Copyright © Reed Business Information, a division of Reed Elsevier Inc. All rights reserved.

More About the Author

Alexander McCall Smith was born in what is now Zimbabwe and taught law at the University of Botswana. He is now Professor of Medical Law at the University of Edinburgh. He has written more than fifty books, including a number of specialist titles, but is best known for The No. 1 Ladies' Detective Agency series, which has achieved bestseller status on four continents. In 2004 he was awarded British Book Awards Author of the Year and Booksellers Association Author of the Year. He lives in Scotland, where in his spare time he is a bassoonist in the RTO (Really Terrible Orchestra).

Customer Reviews

I very much enjoyed this story and the series of Ladies No. 1 Detective Agency books by Alexander McCall Smith.
Sandy
Not only did I learn some more about the culture, plant life, people, and landscape of Botswana, but I was also treated to some reminders of how good life can be.
Jayne P. Bowers
From the way that main characters are finally situated in their stories it seems that this was probably intended to be the final book in the series.
Patricia Tryon

Most Helpful Customer Reviews

89 of 92 people found the following review helpful By Mary Whipple HALL OF FAMETOP 500 REVIEWER on April 25, 2005
Format: Hardcover
Mma Precious Ramotswe, warm-hearted proprietor of the No. 1 Ladies' Detective Agency in Gaborone, Botswana, is drinking tea at an outdoor café when she witnesses the theft of a bracelet. In her haste to apprehend the female thief and return the bracelet to the poor vendor, she leaves her table without paying her bill. The waitress hurries after her, accuses her of intentionally neglecting her bill, and then offers to "forget" about it if Mma pays her an extortionate fee.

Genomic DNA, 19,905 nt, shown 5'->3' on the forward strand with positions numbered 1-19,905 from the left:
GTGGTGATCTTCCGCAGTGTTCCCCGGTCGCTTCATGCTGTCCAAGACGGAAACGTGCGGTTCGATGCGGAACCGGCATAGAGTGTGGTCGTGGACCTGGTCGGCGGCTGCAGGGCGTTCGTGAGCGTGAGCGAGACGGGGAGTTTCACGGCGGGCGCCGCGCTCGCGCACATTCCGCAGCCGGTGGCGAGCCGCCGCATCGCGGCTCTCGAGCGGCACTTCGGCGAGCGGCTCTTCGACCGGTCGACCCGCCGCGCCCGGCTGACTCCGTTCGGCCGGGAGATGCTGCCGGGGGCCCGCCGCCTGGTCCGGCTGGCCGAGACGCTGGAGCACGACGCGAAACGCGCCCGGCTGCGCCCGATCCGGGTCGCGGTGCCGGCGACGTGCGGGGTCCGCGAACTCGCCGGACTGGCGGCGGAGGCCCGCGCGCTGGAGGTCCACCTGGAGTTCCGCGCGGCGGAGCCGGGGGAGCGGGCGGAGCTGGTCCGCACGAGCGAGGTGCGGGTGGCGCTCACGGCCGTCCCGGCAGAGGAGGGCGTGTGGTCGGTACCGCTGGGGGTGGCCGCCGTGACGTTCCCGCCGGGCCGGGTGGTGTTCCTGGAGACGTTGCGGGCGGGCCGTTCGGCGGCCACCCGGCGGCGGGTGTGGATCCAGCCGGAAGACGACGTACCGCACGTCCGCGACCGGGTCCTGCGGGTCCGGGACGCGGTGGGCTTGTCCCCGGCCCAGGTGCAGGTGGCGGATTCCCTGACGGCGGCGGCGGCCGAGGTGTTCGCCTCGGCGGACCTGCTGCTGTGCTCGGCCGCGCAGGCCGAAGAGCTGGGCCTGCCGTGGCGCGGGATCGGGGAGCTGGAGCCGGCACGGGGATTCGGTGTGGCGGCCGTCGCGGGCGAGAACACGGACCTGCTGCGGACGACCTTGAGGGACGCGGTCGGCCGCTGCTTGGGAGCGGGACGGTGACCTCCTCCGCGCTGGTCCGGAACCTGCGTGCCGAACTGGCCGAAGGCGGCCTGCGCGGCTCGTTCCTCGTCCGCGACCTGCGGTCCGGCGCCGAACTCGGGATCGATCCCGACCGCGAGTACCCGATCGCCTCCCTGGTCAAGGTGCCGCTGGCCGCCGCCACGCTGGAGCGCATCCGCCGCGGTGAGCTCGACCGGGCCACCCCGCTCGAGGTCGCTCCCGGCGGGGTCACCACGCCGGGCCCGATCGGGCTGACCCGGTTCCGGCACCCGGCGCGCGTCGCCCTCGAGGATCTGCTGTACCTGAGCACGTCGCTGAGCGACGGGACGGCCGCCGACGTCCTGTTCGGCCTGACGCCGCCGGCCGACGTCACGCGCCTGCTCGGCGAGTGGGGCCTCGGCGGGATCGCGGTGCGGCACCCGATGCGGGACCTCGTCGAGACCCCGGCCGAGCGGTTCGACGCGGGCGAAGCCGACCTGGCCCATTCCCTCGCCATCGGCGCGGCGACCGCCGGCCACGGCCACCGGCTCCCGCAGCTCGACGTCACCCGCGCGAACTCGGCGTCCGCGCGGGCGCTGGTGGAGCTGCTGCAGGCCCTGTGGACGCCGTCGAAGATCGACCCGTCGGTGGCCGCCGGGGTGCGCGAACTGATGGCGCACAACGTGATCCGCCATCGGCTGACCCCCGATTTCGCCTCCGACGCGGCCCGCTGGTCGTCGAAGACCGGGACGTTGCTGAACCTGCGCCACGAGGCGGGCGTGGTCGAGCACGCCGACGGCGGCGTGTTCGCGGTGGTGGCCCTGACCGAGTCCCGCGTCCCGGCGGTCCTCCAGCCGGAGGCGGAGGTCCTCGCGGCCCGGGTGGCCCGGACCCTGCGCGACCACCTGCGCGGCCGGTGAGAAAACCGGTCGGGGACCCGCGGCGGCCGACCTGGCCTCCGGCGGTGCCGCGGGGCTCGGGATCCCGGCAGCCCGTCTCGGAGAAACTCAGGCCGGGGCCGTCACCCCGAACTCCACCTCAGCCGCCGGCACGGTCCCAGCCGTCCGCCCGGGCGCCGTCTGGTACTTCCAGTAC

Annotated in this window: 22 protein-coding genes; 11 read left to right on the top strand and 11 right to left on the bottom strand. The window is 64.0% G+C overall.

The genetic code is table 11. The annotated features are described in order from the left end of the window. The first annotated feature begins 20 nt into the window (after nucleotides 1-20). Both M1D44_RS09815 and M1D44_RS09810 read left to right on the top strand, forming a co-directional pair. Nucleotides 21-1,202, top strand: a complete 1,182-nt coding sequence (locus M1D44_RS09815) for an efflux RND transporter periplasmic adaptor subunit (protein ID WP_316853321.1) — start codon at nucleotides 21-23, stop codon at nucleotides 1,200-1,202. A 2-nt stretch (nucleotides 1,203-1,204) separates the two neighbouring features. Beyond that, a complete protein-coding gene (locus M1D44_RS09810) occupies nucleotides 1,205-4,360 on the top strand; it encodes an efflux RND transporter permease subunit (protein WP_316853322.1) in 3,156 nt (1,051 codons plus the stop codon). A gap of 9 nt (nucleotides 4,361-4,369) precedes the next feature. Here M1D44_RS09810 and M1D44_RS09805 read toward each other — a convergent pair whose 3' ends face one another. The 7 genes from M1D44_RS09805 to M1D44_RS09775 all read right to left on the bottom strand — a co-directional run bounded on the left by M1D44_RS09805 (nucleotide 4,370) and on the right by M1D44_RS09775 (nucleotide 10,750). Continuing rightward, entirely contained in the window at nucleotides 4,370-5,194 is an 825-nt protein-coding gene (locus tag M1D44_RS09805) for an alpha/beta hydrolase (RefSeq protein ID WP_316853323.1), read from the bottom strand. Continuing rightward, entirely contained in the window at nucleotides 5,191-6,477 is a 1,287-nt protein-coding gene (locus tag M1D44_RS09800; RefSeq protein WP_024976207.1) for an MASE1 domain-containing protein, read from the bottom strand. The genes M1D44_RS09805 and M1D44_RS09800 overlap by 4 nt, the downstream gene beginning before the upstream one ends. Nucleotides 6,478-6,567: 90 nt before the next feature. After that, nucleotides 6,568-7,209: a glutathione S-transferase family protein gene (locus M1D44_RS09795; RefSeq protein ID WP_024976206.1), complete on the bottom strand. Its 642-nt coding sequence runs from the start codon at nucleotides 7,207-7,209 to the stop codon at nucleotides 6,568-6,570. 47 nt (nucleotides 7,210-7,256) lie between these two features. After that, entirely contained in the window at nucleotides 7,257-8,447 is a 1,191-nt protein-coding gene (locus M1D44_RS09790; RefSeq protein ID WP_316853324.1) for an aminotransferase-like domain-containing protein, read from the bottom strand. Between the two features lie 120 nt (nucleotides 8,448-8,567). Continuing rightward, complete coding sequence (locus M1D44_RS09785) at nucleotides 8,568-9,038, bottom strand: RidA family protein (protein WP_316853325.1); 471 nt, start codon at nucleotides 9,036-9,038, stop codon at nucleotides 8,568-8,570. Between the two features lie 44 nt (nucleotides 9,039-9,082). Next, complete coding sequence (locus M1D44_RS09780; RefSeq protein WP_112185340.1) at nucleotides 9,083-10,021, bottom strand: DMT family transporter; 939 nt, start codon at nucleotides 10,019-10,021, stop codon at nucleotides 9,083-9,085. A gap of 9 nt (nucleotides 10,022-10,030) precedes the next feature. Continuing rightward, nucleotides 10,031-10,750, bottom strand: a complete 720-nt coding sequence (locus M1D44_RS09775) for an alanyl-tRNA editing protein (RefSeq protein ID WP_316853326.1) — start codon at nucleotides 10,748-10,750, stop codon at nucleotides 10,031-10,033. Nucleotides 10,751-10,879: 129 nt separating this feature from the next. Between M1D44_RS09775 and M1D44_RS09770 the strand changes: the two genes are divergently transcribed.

Distressed by what she sees as the loss of Botswana's traditional values, Mma Ramotswe believes fervently in setting a good example, respecting others and promoting friendships in her own life. Recently married to Mr. J. L. B. Matekone, proprietor of the Tlokweng Road Speedy Motors, Mma Ramotswe runs her detective agency (where she doles out homespun advice and often serves as a "mother confessor"), takes care of two orphaned children, mentors Mma Grace Makutsi, her assistant, and endeavors to get the two apprentices at her husband's garage to become responsible citizens. A special pleasure in this novel is the introduction of a wonderful, new character, Mr. Polopetsi, a man with a sad story who will undoubtedly be further developed in later novels.

Throughout the series, plots and subplots serve primarily as vehicles for character development and the exploration of cultural values. In this novel Mma Ramotswe has a deep secret, not shared even with her husband, and she is desperate to have it remain a secret. Her house is broken into, her car is stolen, and Note Makoti, her first husband, returns to Gabarone. Mysterious goings-on occur in Mr. J. L. B.
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44 of 45 people found the following review helpful By Amanda Richards HALL OF FAMETOP 1000 REVIEWERVINE VOICE on June 23, 2005
Format: Hardcover
Business is booming for both the No. 1 Ladies' Detective Agency and the Tlokweng Road Speedy Motors, but the daily routine is about to be shattered by a series of strange and puzzling events, starting with an unpleasant encounter at Mma Ramotswe's favorite café, an unfortunate intruder at Zebra Drive, and a mysterious pumpkin.

The story does not focus entirely on the traditionally built Mma Ramotswe, but weaves in the experiences of the other characters in one of the most entertaining books of the series.